Ahmadinejad calls 9/11 "tragic," slams Israel

Iranian President Mahmoud Ahmadinejad addresses the 67th session of the United Nations General Assembly at U.N. Headquarters Sept. 26, 2012. AP Photo

Updated at 1:37 p.m. ET

(CBS/AP) Iranian President Mahmoud Ahmadinejad delivered a rambling but relatively toned-down speech at the United Nations Wednesday in which he called the Sept. 11 terror attacks "tragic" but also said that humanity's lives would be "beautiful and pleasant" had U.S. forces not thrown Osama bin Laden's corpse into the sea.

Ahmadinejad, who in 2010 called the 9/11 attacks "a big lie," criticized the United States for "killing and throwing the culprit into the sea without trial or without informing the world and the people of America." He told the annual gathering of the U.N. General Assembly that the U.S. should have formed "an independent fact-finding team" to "make the general public aware of the truth behind the incident."

The U.S. delegation did not attend Ahmadinejad's speech, delivered amid tensions over Iran's nuclear program, which Tehran insists is for peaceful purposes and the United States, Israel and Western nations claim is a cover for building a weapon.

Known for past fiery denunciations of the United States and Israel, which he refers to as "Zionists," Ahmadinejad cited what he termed the "continued threat by the uncivilized Zionists to resort to military action against our great nation."

He appeared to make reference to Israel's threats to strike Iran when he said, "No one feels secure or safe, even those who have stockpiled thousands of atomic bombs and other arms in their arsenals." He did not reference Iran's nuclear program.

Yet at times Ahmadinejad also seemed to strike a conciliatory tone.

"I do not believe that Muslims, Christians, Jews, Hindus, Buddhists and others have any problems among themselves or are hostile against each other," Ahmadinejad said.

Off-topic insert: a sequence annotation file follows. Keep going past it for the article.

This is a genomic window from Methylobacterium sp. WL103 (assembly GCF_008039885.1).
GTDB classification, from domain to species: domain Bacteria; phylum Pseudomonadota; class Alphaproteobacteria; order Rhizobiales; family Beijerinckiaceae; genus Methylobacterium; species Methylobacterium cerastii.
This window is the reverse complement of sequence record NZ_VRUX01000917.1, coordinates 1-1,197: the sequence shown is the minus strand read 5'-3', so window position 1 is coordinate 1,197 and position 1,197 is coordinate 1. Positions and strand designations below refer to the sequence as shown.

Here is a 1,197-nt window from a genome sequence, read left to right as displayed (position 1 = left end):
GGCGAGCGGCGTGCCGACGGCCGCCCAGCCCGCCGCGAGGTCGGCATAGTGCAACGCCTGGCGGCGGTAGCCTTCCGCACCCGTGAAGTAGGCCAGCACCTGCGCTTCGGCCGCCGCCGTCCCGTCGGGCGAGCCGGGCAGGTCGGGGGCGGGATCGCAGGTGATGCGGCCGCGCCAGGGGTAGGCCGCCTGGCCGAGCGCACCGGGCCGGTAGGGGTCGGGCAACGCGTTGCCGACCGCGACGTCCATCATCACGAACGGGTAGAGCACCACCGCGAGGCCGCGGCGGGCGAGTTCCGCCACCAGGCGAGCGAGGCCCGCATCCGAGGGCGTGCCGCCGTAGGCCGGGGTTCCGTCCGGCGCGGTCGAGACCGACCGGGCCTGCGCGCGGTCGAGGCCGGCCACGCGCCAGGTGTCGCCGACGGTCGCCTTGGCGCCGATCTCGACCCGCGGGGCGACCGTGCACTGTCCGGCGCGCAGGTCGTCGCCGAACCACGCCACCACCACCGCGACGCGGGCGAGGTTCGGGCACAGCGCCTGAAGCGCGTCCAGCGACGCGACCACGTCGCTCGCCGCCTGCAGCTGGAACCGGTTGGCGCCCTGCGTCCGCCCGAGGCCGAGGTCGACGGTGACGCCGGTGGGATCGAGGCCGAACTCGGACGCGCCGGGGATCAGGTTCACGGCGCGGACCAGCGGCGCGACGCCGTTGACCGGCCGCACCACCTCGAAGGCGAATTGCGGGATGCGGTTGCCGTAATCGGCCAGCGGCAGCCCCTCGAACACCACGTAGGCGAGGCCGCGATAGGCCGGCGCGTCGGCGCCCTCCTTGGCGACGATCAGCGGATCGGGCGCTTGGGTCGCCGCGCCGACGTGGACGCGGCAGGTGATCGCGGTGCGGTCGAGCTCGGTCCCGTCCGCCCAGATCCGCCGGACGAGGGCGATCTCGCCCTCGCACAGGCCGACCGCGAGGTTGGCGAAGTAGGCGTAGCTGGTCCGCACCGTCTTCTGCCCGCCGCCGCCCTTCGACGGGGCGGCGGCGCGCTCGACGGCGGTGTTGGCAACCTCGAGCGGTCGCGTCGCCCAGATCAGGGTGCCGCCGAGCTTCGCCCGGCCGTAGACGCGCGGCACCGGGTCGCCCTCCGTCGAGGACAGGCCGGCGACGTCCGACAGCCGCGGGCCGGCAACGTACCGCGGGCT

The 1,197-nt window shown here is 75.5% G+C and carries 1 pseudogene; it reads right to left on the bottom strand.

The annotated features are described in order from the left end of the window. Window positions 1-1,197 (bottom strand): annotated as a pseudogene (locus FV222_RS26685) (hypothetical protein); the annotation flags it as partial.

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In an interview broadcast on "CBS This Morning" Wednesday, Ahmadinejad walked back from one of his previous inflammatory comments, that Israel should be "wiped off" the map.

"We have never threatened them," Ahmadinejad told CBS News.

(Watch at left)

"We say that occupation should be done away with," said Ahmadinejad. "Warlike behavior should be done away with. Terrorism should be done away with. The killing of women and children should be done away with. Has the Zionist regime done anything other than this during the last 65 years? No, they haven't."

On Syria, Ahmadinejad denied the recent public admission by Major Gen. Mohammad Ali Jafari, of Iran's Islamic Revolutionary Guard, that Iranian forces are training 50,000 soldiers for President Bashar Assad's regime.

"I don't think 50,000 forces would even fit in Syria," Ahmadinejad told CBS News.

(Watch at left)

Instead, he said that Iran supports both the Assad regime and the opposition: "Certainly both parties are our friends. They are both people Syria. We love both parties."

During his U.N. address, Ahmadinejad at times struck a populist tone and said the U.S. and European governments don't hear the voices of those who "constitute 99 percent of the societies."

"Are we to believe that those who spend hundreds of millions of dollars on election campaigns have the interests of the people of the world at their hearts?" Ahmadinejad asked.

(Watch at left)

His lone reference to the U.S. presidential election came during a part of his speech in which he was making the case for a "new world order" and disparaging the "current world order" for being "constructed on materialism and is no way bound to moral values."

"Despite what big political parties claim in the capitalist countries, the money that goes into election campaigns is usually nothing but an investment," Ahmadinejad said.

Ahmadinejad's reputation prompted officials to urge him to take a less provocative tone in his speech. On Sunday, U.N. Secretary-General Ban Ki-moon had met with Ahmadinejad and raised the potentially harmful consequences of inflammatory rhetoric "from various countries in the Middle East," U.N. spokesman Martin Nesirky said.

But on Monday, Ahmadinejad took aim at both the U.S. and Israel while addressing a high-level U.N. meeting promoting the rule of law, accusing Washington of shielding what he called a nuclear-armed "fake regime." His remarks prompted a walkout by Israel's U.N. Ambassador Ron Prosor.

Ahmadinejad spoke Wednesday on Yom Kippur, the Jewish Day of Atonement and the holiest day on the religion's calendar. His appearance at the world body on the holy day irritated many Jewish New Yorkers, CBS New York station WCBS-TV reports.

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